2. delete the old option from the table

Then we assign the new array to the table as we did before, and we’re done!

…almost.

You will note that in the Admin screen there is a set of two radio button with a name of “shrinky[mode]“, and values of “replace” and “trim” — but in the original plugin, “replace” and “trim” are two separate settings. Here’s your final exam: What changes need to be made to smoothly incorporate those two settings into the single “mode” setting? Hint: Nothing further needs to be done to the Admin Screen code. Be sure you also transfer the old setting to the new format.

To see the final result, you can download my final ShrinkyLink 0.3. Again, I plan to further clean up and develop this plugin; this version simply reflects the methods discussed in this article.

That’s all for now. I hope you all found this useful.

Coming next: Contain your plugins’ code in classes to avoid collisions and increase reusability

Previously: Give your WordPress plugin credit without cluttering the GUI

[Update July 12: Added mention of extraneous database calls in first paragraph.]

*:Some of you have probably noticed an obvious point that I have overlooked here: Giving users the direct ability to clean up anything that your plugin does to the database. Uninstall is a topic unto itself, and I hope to discuss that in a future article.
This entry was posted in Codecraft, Webcraft and tagged , , , , , , , , . Bookmark the permalink.

38 Responses to Consolidate Options with Arrays in your WordPress Plugins

  1. NG your idea is alright in a way but if you think about it an options table would be empty if not for plugins.

    So the solution I think is that core wordpress installation options should be in their own table, a far more important table.

    Also a new add_optionsgroup function would be good where we can do something like…

    $names = “example1,example2,example3″;
    $values = “value1,value2,value3″;
    add_optiongroup(‘name1′,’name2′)

    Simple I know I dont have to spell it out like that really but my point is this simple solution would encourage what this page is all about.

    WebTechGlobal.co.uk

  2. Francesco says:

    I’d find useful a function to retrieve a single element of an array with something like:

    get_option(‘options_array’,’key1′)

    To avoid:

    $tmp = get_option(‘options_array’);
    $value1 = $tmp['key1'];

    It would make the life easier in tempalte tags when you check some value in if statements:

  3. Francesco says:

    ?php if(get_option(?options_array?,’key1?)==’yes’): ?

  4. Hey! Great stuff. Thanks, I needed this. Since I’m kinda a plugin noob maybe you can help me out a bit?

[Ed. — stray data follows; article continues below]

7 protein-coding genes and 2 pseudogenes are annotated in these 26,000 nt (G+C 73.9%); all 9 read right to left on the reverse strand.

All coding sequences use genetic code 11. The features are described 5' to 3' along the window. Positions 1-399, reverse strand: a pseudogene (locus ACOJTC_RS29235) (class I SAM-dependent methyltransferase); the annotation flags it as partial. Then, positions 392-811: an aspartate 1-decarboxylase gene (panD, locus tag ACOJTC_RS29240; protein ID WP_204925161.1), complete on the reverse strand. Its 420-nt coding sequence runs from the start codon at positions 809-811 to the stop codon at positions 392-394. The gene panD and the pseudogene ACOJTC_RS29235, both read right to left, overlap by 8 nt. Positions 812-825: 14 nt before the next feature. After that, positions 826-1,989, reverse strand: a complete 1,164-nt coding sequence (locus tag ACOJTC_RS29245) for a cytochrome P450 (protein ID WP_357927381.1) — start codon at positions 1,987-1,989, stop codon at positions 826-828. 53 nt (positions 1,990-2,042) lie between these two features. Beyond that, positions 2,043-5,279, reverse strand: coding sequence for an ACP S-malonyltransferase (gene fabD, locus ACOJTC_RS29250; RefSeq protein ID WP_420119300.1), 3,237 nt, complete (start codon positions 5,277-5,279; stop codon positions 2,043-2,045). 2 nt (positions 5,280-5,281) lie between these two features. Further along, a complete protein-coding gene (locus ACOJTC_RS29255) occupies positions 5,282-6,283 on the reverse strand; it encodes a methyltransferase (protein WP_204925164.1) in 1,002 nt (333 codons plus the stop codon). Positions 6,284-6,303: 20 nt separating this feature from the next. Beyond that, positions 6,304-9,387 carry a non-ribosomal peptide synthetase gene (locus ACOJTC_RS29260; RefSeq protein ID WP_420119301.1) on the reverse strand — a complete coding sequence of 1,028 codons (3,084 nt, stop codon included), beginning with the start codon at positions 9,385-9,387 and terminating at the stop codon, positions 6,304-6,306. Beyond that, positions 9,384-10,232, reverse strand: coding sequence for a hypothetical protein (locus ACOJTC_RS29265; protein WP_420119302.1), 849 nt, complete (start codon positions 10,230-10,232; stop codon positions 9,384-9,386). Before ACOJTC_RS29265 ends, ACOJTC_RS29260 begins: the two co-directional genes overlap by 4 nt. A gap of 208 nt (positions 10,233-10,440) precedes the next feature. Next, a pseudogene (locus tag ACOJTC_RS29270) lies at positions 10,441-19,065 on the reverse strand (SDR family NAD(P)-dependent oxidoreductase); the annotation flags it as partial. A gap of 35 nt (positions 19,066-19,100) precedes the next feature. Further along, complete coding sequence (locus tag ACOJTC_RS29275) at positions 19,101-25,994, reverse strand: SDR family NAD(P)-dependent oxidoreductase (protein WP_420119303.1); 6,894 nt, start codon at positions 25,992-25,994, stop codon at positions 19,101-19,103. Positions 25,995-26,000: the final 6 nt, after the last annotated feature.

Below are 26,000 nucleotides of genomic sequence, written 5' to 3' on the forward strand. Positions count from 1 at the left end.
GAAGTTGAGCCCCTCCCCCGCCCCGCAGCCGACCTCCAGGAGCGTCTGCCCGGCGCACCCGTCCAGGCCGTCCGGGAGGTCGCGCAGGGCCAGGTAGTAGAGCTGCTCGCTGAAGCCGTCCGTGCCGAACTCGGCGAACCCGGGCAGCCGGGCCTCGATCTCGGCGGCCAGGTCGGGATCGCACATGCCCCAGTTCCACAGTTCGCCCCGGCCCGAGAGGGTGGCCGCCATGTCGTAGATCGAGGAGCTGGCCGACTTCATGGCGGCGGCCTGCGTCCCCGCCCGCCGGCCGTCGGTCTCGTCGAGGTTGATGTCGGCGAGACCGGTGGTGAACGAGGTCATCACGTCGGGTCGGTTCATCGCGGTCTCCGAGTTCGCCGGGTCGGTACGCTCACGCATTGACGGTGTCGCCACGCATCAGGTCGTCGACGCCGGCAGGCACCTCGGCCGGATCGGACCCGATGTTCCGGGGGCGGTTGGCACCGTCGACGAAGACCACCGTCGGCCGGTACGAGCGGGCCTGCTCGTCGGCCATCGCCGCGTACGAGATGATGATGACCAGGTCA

1) My plugin has quite a few setting that loading up an array and storing that array in options is ideal for. But how do I not over write that array? I know that’s really stupid and obvious but… Do I just test for the option existing and not reload the array (unless say, there’s a reset option)?

    2) What about post_meta, can that handle an array? How might you suggest managing 30+ “parms” at the per post level?

    Hopefully you’re still keeping an eye on this thread. Thx.

    • Stephen R says:

      Mark –

      1) You’re not going to overwrite anything unless you write the option back to the database. To save changes, call the entire array, change whatever elements you want, and then you write the entire array back to the database.

      2) I’m pretty sure you can write an array to post_meta, though I’ve never had to do such myself.

      Note that if the array is *really* large, it may be good to break it up into a couple different arrays (saved to different options or meta). Depends on the usage, but you may find that certain settings are only called in admin, for example.

  5. Milan says:

    Stephen, you made mistake in comment 12, value for unset should be in brackets.

    Also, register_setting and add_settings_field make it even simpler to use options (with array too).

  6. The Frosty says:

    Just curious on how to change an old array of names to new names?
    I’ve done this for my plugin, but a new version updates the names in the option. Not sure on how to best migrate to the new names.
    Example:

    New:
    $settings = array(
    ‘version’ => ’0.8′,
    ‘custom’ => false,
    ‘custom_css’ => ”,
    ‘custom_html’ => ”,
    );
    Old:
    $old = array(
    ‘use_custom’ => false,
    ‘cl_login_custom_code’ => ”,
    ‘cl_login_custom_html_code’ => ”,
    );

    Not sure the best way to go about this..

  7. Nabeel says:

    @The frosty, follow this tutorial to change array key names: http://nabtron.com/how-to-change-array-key-name-in-php/...

    and thanks for the tutorial! it’s bit lengthy btw! needed it though :) tired of creating plugins with tons of update and get_option!

  8. Jürgen says:

    Thank you,
    I just needed that for my new plugin. It used to get overcrowded with options.
    Now I put them inside an array (could have thought of that myself earlier) and done.
    Jürgen

  9. Nail Yener says:

    Hi Stephen,

    I have been checking WordPress plugin development articles and tutorials for the last three days and I can say that yours are among the best ones. Especially this array tip was extremely helpful for my plugin which will have many options.

  10. Pavel says:

    Thank you, Stephen!
    Article was quite useful and is very well written =)
    Thank u again and very best luck!

  11. Dan Brown says:

    Really good article – you write so well I understand it without any effort. Write more :)

  12. Coestecnic says:

    Great tutorial, but does worpress serialize array automaticly?

  13. Mks says:

    Hi
    i cant place single quote around form field like shrinkylink['comment'] cause my whole form i am displaying like echo ‘all form codes’; furthermore if i double quote around it then don’t works.help me out

  14. Vinoth Kumar says:

    Hi, Do you have any idea about get_post_meta(), add_post_meta() and update_post_meta() to add and get the value in array() ?